Anemia in Pregnancy
Symptoms of Anemia During Pregnancy
The most common symptoms of anemia during pregnancy are:
- Pale skin, lips, and nails
- Feeling tired or weak
- Shortness of breath
- Rapid heartbeat
- Trouble concentrating
In the early stages of anemia, you may not have obvious symptoms. And many of the symptoms are ones that you might have while pregnant even if you're not anemic. So be sure to get routine blood tests to check for anemia at your prenatal appointments.
Risks of Anemia in Pregnancy
Severe or untreated iron-deficiency anemia during pregnancy can increase your risk of having:
- A preterm or low-birth-weight baby
- A blood transfusion (if you lose a significant amount of blood during delivery)
- Postpartum depression
- A baby with anemia
- A child with developmental delays
Untreated folate deficiency can increase your risk of having a:
- Preterm or low-birth-weight baby
- Baby with a serious birth defect of the spine or brain (neural tube defects)
Untreated vitamin B12 deficiency can also raise your risk of having a baby with neural tube defects.
Tests for Anemia
During your first prenatal appointment, you'll get a blood test so your doctor can check whether you have anemia. Blood tests typically include:
- Hemoglobin test. It measures the amount of hemoglobin -- an iron-rich protein in red blood cells that carries oxygen from the lungs to tissues in the body.
- Hematocrit test. It measures the percentage of red blood cells in a sample of blood.
If you have lower than normal levels of hemoglobin or hematocrit, you may have iron-deficiency anemia. Your doctor may check other blood tests to determine if you have iron deficiency or another cause for your anemia.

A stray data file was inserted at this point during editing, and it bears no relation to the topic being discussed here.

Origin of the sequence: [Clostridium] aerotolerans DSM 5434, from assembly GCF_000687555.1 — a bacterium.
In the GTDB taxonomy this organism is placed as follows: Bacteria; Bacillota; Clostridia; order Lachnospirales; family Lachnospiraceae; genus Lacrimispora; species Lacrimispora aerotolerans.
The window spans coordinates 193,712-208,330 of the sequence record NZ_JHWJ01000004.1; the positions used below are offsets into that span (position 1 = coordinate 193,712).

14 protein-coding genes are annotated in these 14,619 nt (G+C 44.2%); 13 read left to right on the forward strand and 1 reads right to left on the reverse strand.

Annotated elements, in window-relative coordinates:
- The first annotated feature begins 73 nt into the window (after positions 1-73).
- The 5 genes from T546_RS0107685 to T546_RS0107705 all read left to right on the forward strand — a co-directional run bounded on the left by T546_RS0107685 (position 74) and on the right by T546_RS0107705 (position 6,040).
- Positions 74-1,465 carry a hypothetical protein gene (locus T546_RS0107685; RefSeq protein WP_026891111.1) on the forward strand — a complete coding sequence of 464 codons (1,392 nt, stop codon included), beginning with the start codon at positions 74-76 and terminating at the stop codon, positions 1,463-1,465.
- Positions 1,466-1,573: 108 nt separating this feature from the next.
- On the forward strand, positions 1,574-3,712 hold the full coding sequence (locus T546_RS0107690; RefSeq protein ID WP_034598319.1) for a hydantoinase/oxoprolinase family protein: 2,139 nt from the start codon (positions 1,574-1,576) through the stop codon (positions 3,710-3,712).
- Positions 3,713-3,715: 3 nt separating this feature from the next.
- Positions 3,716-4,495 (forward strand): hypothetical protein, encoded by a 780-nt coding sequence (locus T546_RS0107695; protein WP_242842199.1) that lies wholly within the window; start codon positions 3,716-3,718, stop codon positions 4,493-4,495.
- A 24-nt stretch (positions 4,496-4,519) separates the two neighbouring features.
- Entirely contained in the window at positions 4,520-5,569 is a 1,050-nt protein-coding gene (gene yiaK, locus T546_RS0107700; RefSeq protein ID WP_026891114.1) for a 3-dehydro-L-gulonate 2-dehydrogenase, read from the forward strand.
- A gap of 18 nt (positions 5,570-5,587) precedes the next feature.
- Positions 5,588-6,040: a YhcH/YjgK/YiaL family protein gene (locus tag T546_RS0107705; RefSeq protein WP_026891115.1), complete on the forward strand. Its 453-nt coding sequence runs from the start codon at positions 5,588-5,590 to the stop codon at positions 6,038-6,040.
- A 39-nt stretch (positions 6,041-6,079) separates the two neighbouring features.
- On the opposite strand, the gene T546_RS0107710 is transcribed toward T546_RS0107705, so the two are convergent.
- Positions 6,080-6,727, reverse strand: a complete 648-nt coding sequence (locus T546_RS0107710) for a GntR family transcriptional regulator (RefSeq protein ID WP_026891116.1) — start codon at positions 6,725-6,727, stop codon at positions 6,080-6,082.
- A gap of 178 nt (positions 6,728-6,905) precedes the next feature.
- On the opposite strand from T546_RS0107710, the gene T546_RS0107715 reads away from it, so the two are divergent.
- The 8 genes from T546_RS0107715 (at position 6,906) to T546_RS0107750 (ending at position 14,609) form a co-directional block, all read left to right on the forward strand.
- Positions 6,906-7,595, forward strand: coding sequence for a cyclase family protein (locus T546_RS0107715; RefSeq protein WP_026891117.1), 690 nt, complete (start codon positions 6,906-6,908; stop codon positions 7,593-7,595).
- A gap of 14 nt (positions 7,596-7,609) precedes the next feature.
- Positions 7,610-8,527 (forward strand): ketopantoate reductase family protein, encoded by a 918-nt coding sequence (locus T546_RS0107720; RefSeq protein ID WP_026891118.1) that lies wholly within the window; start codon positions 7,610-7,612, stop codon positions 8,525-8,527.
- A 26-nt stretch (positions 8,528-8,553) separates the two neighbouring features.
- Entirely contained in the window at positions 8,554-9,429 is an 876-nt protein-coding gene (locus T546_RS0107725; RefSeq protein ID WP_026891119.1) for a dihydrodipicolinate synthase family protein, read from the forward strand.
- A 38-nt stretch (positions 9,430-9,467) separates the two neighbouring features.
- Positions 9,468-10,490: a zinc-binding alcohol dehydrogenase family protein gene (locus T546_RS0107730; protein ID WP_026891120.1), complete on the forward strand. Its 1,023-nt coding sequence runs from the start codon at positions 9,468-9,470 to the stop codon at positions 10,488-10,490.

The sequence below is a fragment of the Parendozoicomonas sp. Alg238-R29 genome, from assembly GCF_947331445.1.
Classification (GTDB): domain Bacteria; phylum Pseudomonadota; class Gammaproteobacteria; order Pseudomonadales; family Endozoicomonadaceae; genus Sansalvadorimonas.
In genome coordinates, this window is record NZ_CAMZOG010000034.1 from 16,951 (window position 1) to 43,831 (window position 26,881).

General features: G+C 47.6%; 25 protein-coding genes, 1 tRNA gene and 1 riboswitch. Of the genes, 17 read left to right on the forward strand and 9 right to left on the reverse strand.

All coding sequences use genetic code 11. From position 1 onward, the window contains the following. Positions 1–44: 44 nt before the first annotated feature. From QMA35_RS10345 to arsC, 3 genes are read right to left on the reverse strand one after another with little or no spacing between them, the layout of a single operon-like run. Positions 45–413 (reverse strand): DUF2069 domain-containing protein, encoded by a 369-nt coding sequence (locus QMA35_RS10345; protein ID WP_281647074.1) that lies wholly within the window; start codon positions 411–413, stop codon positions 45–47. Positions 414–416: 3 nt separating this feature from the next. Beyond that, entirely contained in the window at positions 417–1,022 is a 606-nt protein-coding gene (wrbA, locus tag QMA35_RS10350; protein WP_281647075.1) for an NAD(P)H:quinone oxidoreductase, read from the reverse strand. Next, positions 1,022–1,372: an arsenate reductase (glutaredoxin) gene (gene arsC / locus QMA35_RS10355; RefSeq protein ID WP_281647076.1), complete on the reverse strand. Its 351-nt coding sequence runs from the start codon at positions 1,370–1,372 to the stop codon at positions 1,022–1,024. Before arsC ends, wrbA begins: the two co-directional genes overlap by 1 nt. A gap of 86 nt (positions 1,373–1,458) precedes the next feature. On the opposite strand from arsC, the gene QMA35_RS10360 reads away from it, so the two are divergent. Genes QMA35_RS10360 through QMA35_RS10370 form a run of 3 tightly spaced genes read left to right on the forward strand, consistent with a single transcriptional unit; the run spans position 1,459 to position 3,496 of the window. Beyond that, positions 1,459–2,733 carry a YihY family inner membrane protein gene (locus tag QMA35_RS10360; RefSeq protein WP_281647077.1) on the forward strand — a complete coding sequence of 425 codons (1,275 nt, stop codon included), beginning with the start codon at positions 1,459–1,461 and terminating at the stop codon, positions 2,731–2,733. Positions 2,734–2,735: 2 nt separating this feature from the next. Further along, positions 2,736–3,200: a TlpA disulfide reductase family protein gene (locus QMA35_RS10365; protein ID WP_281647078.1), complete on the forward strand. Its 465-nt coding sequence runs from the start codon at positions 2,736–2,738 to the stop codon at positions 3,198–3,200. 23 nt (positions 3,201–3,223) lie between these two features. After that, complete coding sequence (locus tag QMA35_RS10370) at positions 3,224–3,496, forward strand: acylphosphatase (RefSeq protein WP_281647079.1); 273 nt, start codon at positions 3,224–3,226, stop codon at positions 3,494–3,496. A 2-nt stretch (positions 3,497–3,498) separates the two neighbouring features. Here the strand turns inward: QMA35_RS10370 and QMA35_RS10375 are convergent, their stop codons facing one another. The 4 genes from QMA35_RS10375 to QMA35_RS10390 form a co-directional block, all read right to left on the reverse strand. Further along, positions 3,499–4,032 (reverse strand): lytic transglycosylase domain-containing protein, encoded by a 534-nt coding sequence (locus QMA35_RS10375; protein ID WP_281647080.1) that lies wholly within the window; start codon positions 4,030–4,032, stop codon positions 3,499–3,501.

Even if you don't have anemia at the beginning of your pregnancy, your doctor will most likely recommend that you get another blood test to check for anemia in your second or third trimester.
Treatment for Anemia
If you are anemic during your pregnancy, you may need to start taking an iron supplement and/or folic acid supplement in addition to your prenatal vitamins. Your doctor may also suggest that you add more foods that are high in iron and folic acid to your diet.
In addition, you'll be asked to return for another blood test after a specific period of time so your doctor can check that your hemoglobin and hematocrit levels are improving.
To treat vitamin B12 deficiency, your doctor may recommend that you take a vitamin B12 supplement.
The doctor may also recommend that you include more animal foods in your diet, such as:
To prevent anemia during pregnancy, make sure you get enough iron. Eat well-balanced meals and add more foods that are high in iron to your diet.
Aim for at least three servings a day of iron-rich foods, such as:
- lean red meat, poultry, and fish
- leafy, dark green vegetables (such as spinach, broccoli, and kale)
- iron-enriched cereals and grains
- beans, lentils, and tofu
- nuts and seeds
Foods that are high in vitamin C can help your body absorb more iron. These include:
- citrus fruits and juices
- bell peppers
Try eating those foods at the same time that you eat iron-rich foods. For example, you could drink a glass of orange juice and eat an iron-fortified cereal for breakfast.
Also, choose foods that are high in folic acid to help prevent folate deficiency. These include:
- leafy green vegetables
- citrus fruits and juices
- fortified breads and cereals
- dried beans
Follow your doctor's instructions for taking a prenatal vitamin that contains a sufficient amount of iron and folic acid.
Vegetarians and vegans should talk with their doctor about whether they should take a vitamin B12 supplement when they're pregnant and breastfeeding.